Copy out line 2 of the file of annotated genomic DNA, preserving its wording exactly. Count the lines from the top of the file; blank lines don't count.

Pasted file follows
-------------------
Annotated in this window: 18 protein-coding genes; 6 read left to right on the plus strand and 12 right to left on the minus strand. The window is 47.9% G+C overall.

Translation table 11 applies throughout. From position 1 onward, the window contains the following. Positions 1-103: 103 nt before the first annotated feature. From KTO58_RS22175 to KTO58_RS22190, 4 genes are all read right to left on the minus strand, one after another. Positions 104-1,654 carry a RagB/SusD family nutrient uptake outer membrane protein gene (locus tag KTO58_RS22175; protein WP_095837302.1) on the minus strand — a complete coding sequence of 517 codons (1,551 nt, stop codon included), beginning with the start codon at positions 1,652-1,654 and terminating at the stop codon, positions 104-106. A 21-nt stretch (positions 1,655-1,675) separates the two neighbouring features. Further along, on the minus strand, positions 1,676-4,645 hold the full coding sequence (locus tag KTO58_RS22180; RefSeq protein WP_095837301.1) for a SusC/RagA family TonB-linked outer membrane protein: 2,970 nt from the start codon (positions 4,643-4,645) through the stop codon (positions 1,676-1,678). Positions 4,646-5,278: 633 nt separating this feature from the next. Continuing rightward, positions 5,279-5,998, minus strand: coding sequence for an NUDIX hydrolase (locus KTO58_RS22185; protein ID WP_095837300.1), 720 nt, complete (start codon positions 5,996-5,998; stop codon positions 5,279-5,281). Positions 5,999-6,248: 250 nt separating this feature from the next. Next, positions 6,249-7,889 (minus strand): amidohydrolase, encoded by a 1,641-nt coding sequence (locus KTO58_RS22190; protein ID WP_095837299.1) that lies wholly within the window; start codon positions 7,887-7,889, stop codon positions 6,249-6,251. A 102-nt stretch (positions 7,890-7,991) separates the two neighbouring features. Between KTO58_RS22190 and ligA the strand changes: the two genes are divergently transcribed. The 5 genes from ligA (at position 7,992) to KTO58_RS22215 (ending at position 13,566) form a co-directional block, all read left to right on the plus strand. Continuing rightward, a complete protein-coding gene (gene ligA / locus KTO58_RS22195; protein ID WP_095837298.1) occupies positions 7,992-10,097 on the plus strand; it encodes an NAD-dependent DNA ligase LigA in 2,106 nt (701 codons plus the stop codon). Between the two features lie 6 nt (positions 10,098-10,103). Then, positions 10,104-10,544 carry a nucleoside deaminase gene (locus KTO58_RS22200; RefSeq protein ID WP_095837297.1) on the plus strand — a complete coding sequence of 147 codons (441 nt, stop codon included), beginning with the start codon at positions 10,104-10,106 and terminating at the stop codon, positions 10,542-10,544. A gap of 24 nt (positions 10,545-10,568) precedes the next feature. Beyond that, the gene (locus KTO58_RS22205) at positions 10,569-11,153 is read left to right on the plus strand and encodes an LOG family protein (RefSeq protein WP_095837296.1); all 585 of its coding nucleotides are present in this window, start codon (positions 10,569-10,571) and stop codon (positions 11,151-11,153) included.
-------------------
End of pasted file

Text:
Translation table 11 applies throughout. From position 1 onward, the window contains the following. Positions 1-103: 103 nt before the first annotated feature. From KTO58_RS22175 to KTO58_RS22190, 4 genes are all read right to left on the minus strand, one after another. Positions 104-1,654 carry a RagB/SusD family nutrient uptake outer membrane protein gene (locus tag KTO58_RS22175; protein WP_095837302.1) on the minus strand — a complete coding sequence of 517 codons (1,551 nt, stop codon included), beginning with the start codon at positions 1,652-1,654 and terminating at the stop codon, positions 104-106. A 21-nt stretch (positions 1,655-1,675) separates the two neighbouring features. Further along, on the minus strand, positions 1,676-4,645 hold the full coding sequence (locus tag KTO58_RS22180; RefSeq protein WP_095837301.1) for a SusC/RagA family TonB-linked outer membrane protein: 2,970 nt from the start codon (positions 4,643-4,645) through the stop codon (positions 1,676-1,678). Positions 4,646-5,278: 633 nt separating this feature from the next. Continuing rightward, positions 5,279-5,998, minus strand: coding sequence for an NUDIX hydrolase (locus KTO58_RS22185; protein ID WP_095837300.1), 720 nt, complete (start codon positions 5,996-5,998; stop codon positions 5,279-5,281). Positions 5,999-6,248: 250 nt separating this feature from the next. Next, positions 6,249-7,889 (minus strand): amidohydrolase, encoded by a 1,641-nt coding sequence (locus KTO58_RS22190; protein ID WP_095837299.1) that lies wholly within the window; start codon positions 7,887-7,889, stop codon positions 6,249-6,251. A 102-nt stretch (positions 7,890-7,991) separates the two neighbouring features. Between KTO58_RS22190 and ligA the strand changes: the two genes are divergently transcribed. The 5 genes from ligA (at position 7,992) to KTO58_RS22215 (ending at position 13,566) form a co-directional block, all read left to right on the plus strand. Continuing rightward, a complete protein-coding gene (gene ligA / locus KTO58_RS22195; protein ID WP_095837298.1) occupies positions 7,992-10,097 on the plus strand; it encodes an NAD-dependent DNA ligase LigA in 2,106 nt (701 codons plus the stop codon). Between the two features lie 6 nt (positions 10,098-10,103). Then, positions 10,104-10,544 carry a nucleoside deaminase gene (locus KTO58_RS22200; RefSeq protein ID WP_095837297.1) on the plus strand — a complete coding sequence of 147 codons (441 nt, stop codon included), beginning with the start codon at positions 10,104-10,106 and terminating at the stop codon, positions 10,542-10,544. A gap of 24 nt (positions 10,545-10,568) precedes the next feature. Beyond that, the gene (locus KTO58_RS22205) at positions 10,569-11,153 is read left to right on the plus strand and encodes an LOG family protein (RefSeq protein WP_095837296.1); all 585 of its coding nucleotides are present in this window, start codon (positions 10,569-10,571) and stop codon (positions 11,151-11,153) included.